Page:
Sunday, November 13, 2011

Make Ideas Real with SketchUp

I've played with SketchUp a bit in the past, but I hadn't thought too much about using in an English language teaching context. This short video just gives you a flavour for what can be done in Sketchup.

Here is a recent promotion that illustrate how GOOGLE SketchUp can 'mash' with GOOGLE Earth, in terms of modeling buildings and even neighbourhoods.

And here is an example of using SketchUp to visualize a project.

How to use this with students?

  1. Even at beginner or elementary levels, students can exercise their creativity and design their 'dream' home. They could then present this to their friends, to recycle vocabulary about furniture and rooms, as well as giving a 'guided' tour using directions, etc.
  2. Sketchup isn't restricted to architecture. Inventors use it to draw designs, and my friend suggested I use it to plan our garden. So, students could use Sketchup to visualize almost anything, and then use this visualization as a basis to practice real language, either by describing their creation or fielding questions from their peers.
  3. You could set a task to redesign the classroom, and have competitions for the best overall conception.
What I like about Sketchup
  1. Well, for a starter, it is free.  
  2. It seems to be fairly intuitive, and there is a GOOGLE SKETCHUP for Educators page at and a blog, so you can get up to speed quite quickly.
  3. Students find this sort of 'virtual' reality tool quite intuitive, so as teachers we can give them licence to put their imagination to work and then use their creations as access points to focus on the language that naturally evolves.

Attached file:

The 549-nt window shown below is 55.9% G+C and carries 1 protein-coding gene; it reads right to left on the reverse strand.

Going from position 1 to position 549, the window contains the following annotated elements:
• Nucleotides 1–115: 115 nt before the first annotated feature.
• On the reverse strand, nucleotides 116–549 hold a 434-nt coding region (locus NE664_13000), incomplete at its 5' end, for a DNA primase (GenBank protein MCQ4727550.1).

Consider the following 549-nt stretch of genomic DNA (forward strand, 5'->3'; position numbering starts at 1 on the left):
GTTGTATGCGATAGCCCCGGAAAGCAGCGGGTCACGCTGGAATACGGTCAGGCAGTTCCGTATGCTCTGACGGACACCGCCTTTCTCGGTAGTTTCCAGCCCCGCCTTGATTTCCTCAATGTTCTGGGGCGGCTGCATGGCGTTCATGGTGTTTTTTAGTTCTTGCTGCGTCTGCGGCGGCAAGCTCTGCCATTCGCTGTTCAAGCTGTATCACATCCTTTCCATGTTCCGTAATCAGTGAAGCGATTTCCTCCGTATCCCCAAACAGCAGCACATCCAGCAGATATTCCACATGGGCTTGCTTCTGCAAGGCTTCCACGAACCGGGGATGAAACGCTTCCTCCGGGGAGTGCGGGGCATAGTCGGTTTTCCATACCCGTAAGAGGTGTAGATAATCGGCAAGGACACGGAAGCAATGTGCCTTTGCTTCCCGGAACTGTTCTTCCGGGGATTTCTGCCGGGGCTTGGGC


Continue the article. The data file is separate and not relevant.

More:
4. Learning vocabulary is especially enriched when students can make their own associations to images; creating their own designs would allow them to individualize their lexis development.  Especially at university preparatory schools, where students will enter their undergraduate programmes after reaching the English proficiency required, this could provide a great way to allow students to learn English in the context of their field of interest.
  5. It is part of the GOOGLE suite of applications, so you can mashup up with GOOGLE earth, publish to YouTube and easily blog in BLOGGER.
What I am not sure about Sketchup
  1. The free version does have limitations.
  2. You need to download the Sketchup program on your computer (a bit like GOOGLE Earth), so you need relatively good Internet connection.
  3. Students would need to have concrete language tasks linked to any project that is assigned, to create a solid connection to the language syllabus.

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